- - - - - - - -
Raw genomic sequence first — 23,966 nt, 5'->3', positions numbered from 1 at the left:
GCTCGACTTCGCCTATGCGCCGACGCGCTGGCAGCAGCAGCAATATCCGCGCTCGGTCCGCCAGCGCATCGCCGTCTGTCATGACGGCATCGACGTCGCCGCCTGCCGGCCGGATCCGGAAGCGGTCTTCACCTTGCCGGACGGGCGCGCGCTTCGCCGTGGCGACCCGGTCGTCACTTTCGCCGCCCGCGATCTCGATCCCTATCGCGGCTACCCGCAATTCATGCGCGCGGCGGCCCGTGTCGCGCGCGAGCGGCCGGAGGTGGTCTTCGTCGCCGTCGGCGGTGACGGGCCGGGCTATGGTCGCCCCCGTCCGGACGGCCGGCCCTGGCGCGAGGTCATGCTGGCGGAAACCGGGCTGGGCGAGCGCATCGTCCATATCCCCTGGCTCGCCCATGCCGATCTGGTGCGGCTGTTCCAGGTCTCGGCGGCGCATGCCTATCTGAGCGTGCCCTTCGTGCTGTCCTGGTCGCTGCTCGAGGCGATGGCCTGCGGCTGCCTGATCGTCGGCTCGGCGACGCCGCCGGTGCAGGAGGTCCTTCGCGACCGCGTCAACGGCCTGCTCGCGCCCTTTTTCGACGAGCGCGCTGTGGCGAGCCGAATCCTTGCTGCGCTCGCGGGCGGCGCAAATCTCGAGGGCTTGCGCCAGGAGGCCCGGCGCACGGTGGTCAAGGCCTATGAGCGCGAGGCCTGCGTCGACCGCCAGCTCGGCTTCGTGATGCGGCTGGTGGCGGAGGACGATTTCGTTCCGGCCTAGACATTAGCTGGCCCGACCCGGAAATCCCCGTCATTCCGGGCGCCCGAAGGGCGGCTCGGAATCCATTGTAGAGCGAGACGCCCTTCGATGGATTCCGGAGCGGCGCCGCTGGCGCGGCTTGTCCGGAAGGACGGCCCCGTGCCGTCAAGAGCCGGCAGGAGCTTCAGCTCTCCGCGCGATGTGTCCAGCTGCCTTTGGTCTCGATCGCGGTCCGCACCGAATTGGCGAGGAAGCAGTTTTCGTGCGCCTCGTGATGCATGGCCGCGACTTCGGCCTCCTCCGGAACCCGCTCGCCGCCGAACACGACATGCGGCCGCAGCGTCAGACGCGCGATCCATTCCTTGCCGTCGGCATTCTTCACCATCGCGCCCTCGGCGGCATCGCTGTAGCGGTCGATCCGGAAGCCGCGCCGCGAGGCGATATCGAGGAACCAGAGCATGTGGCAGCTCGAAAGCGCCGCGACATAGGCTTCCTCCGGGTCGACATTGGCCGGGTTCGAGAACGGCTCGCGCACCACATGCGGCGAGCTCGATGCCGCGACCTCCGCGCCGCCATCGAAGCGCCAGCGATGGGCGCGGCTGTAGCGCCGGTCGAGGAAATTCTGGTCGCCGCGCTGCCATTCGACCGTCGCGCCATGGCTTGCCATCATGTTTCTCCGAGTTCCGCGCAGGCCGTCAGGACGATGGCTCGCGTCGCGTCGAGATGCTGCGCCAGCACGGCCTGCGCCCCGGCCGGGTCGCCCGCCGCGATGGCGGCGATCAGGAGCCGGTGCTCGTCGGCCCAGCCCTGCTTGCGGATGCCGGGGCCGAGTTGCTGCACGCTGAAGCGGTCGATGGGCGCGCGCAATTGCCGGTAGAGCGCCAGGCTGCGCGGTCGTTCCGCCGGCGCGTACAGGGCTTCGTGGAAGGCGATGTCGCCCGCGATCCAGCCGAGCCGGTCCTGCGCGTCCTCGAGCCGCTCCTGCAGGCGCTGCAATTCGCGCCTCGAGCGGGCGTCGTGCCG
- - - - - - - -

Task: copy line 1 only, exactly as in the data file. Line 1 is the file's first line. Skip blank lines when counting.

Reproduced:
Raw genomic sequence first — 23,966 nt, 5'->3', positions numbered from 1 at the left: